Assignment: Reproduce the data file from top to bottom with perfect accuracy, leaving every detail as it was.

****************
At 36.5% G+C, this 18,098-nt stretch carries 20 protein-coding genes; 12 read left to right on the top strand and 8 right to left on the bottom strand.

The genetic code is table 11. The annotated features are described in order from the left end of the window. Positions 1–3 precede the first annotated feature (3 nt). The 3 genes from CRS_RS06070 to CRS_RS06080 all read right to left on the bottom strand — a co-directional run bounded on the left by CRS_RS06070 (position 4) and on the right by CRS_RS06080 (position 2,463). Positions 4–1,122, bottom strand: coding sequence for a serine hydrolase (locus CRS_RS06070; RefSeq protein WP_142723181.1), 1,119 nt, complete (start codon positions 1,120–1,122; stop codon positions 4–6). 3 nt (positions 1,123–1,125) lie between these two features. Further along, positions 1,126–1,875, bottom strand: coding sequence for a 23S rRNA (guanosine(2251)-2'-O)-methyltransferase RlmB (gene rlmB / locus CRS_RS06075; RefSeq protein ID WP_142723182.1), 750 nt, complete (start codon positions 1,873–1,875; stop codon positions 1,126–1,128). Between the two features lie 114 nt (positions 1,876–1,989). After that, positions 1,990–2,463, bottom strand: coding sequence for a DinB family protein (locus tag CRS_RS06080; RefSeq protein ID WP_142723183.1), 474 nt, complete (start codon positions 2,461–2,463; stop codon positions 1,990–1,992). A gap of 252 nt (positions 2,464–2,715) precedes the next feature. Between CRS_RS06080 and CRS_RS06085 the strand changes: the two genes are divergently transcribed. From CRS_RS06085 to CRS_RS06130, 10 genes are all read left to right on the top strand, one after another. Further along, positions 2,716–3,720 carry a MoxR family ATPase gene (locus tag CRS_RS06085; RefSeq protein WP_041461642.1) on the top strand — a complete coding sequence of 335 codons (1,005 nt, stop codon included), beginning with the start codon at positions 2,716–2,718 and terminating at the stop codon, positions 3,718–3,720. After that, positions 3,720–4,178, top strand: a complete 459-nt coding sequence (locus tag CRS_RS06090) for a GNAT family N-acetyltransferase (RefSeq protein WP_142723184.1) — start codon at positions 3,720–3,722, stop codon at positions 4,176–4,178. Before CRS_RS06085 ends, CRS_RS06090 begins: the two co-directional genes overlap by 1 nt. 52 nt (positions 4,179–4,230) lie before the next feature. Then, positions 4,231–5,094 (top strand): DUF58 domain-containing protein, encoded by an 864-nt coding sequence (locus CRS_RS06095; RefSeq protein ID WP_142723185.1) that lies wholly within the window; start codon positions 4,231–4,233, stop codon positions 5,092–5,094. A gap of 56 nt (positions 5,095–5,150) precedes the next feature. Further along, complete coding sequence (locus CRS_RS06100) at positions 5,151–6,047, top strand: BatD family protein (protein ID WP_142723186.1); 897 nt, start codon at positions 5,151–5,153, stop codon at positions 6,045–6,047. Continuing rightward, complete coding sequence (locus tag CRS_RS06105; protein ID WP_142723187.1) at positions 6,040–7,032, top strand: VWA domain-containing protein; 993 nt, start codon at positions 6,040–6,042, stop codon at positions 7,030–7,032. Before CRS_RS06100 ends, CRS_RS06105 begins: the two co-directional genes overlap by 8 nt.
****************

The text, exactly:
At 36.5% G+C, this 18,098-nt stretch carries 20 protein-coding genes; 12 read left to right on the top strand and 8 right to left on the bottom strand.

The genetic code is table 11. The annotated features are described in order from the left end of the window. Positions 1–3 precede the first annotated feature (3 nt). The 3 genes from CRS_RS06070 to CRS_RS06080 all read right to left on the bottom strand — a co-directional run bounded on the left by CRS_RS06070 (position 4) and on the right by CRS_RS06080 (position 2,463). Positions 4–1,122, bottom strand: coding sequence for a serine hydrolase (locus CRS_RS06070; RefSeq protein WP_142723181.1), 1,119 nt, complete (start codon positions 1,120–1,122; stop codon positions 4–6). 3 nt (positions 1,123–1,125) lie between these two features. Further along, positions 1,126–1,875, bottom strand: coding sequence for a 23S rRNA (guanosine(2251)-2'-O)-methyltransferase RlmB (gene rlmB / locus CRS_RS06075; RefSeq protein ID WP_142723182.1), 750 nt, complete (start codon positions 1,873–1,875; stop codon positions 1,126–1,128). Between the two features lie 114 nt (positions 1,876–1,989). After that, positions 1,990–2,463, bottom strand: coding sequence for a DinB family protein (locus tag CRS_RS06080; RefSeq protein ID WP_142723183.1), 474 nt, complete (start codon positions 2,461–2,463; stop codon positions 1,990–1,992). A gap of 252 nt (positions 2,464–2,715) precedes the next feature. Between CRS_RS06080 and CRS_RS06085 the strand changes: the two genes are divergently transcribed. From CRS_RS06085 to CRS_RS06130, 10 genes are all read left to right on the top strand, one after another. Further along, positions 2,716–3,720 carry a MoxR family ATPase gene (locus tag CRS_RS06085; RefSeq protein WP_041461642.1) on the top strand — a complete coding sequence of 335 codons (1,005 nt, stop codon included), beginning with the start codon at positions 2,716–2,718 and terminating at the stop codon, positions 3,718–3,720. After that, positions 3,720–4,178, top strand: a complete 459-nt coding sequence (locus tag CRS_RS06090) for a GNAT family N-acetyltransferase (RefSeq protein WP_142723184.1) — start codon at positions 3,720–3,722, stop codon at positions 4,176–4,178. Before CRS_RS06085 ends, CRS_RS06090 begins: the two co-directional genes overlap by 1 nt. 52 nt (positions 4,179–4,230) lie before the next feature. Then, positions 4,231–5,094 (top strand): DUF58 domain-containing protein, encoded by an 864-nt coding sequence (locus CRS_RS06095; RefSeq protein ID WP_142723185.1) that lies wholly within the window; start codon positions 4,231–4,233, stop codon positions 5,092–5,094. A gap of 56 nt (positions 5,095–5,150) precedes the next feature. Further along, complete coding sequence (locus CRS_RS06100) at positions 5,151–6,047, top strand: BatD family protein (protein ID WP_142723186.1); 897 nt, start codon at positions 5,151–5,153, stop codon at positions 6,045–6,047. Continuing rightward, complete coding sequence (locus tag CRS_RS06105; protein ID WP_142723187.1) at positions 6,040–7,032, top strand: VWA domain-containing protein; 993 nt, start codon at positions 6,040–6,042, stop codon at positions 7,030–7,032. Before CRS_RS06100 ends, CRS_RS06105 begins: the two co-directional genes overlap by 8 nt.